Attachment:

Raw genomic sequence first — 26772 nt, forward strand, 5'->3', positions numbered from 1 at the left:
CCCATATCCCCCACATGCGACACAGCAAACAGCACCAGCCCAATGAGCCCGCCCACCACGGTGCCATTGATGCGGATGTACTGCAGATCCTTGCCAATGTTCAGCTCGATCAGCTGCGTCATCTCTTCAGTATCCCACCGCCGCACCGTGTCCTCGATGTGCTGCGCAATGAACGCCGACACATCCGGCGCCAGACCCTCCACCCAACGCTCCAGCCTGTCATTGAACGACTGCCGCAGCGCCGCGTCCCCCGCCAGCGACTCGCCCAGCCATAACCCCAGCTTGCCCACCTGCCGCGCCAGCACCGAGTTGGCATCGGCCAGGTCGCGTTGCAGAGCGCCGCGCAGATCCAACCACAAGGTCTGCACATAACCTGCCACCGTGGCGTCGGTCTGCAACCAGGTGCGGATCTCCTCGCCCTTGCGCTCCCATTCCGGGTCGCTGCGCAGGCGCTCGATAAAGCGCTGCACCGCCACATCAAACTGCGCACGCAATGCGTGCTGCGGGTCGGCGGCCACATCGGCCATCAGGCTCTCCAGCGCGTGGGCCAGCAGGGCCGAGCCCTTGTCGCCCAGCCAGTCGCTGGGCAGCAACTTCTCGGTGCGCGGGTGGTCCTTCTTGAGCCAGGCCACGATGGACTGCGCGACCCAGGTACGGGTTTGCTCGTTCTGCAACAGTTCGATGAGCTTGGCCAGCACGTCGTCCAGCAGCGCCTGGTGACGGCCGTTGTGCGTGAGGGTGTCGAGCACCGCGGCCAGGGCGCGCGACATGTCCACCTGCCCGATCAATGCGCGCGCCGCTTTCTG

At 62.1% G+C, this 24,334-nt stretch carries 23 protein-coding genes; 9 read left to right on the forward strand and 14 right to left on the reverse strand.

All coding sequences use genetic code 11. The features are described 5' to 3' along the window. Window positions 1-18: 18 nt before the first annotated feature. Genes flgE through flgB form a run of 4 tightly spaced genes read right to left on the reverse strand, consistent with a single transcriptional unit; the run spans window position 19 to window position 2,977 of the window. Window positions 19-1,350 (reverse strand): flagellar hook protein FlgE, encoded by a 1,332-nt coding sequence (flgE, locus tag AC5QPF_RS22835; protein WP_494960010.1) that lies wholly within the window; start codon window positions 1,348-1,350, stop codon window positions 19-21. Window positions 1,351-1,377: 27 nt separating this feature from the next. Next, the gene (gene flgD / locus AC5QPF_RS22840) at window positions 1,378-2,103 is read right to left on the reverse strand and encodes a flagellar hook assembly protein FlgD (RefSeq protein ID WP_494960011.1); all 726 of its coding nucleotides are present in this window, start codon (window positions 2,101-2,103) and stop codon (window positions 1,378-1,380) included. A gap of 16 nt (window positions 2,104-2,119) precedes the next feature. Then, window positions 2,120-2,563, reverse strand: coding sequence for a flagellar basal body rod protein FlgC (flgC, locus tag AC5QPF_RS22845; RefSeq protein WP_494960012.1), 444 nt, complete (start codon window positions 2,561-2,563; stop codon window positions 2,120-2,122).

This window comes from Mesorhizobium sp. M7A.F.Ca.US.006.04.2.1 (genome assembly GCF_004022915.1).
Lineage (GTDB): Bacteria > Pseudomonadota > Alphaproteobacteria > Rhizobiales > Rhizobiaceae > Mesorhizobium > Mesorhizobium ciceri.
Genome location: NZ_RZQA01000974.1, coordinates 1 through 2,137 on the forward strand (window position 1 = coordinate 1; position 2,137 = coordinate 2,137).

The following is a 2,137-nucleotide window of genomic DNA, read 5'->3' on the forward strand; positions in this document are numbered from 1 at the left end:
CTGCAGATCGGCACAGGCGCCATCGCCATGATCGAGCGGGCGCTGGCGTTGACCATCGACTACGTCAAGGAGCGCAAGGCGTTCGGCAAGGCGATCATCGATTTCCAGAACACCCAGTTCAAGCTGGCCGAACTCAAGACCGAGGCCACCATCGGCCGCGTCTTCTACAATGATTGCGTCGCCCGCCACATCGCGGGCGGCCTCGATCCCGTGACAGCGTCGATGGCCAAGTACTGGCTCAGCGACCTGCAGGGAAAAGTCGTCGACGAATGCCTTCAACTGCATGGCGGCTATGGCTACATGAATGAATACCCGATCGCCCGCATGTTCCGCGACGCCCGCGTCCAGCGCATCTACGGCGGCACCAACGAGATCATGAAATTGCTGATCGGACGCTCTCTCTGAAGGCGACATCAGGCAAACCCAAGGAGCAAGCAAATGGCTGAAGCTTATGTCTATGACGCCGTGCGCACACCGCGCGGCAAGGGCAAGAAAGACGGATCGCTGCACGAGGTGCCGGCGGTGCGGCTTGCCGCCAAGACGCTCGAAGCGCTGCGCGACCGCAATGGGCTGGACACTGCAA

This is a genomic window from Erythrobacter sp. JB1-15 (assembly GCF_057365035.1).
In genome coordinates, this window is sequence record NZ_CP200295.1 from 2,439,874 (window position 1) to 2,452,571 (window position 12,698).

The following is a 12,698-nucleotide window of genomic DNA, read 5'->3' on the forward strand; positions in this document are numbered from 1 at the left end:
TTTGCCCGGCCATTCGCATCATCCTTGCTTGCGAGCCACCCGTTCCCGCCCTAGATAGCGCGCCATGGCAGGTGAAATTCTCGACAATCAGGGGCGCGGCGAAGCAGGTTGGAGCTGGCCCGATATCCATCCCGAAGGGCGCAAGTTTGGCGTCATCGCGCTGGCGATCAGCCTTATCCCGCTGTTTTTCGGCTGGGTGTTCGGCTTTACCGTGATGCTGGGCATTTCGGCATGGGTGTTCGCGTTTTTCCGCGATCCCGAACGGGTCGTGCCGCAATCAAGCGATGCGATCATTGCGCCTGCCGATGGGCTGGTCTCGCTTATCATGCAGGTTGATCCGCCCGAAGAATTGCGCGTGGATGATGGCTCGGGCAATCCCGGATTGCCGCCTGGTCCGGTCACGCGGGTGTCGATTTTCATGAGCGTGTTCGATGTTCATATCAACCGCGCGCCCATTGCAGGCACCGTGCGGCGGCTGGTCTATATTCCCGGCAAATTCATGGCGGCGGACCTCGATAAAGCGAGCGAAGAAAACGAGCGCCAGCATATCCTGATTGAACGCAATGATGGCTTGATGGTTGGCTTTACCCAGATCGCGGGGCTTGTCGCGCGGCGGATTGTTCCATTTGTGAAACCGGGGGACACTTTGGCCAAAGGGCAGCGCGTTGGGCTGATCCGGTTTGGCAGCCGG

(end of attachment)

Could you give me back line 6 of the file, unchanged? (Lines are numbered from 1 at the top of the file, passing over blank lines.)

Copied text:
Lineage (GTDB): Bacteria > Pseudomonadota > Alphaproteobacteria > Rhizobiales > Rhizobiaceae > Mesorhizobium > Mesorhizobium ciceri.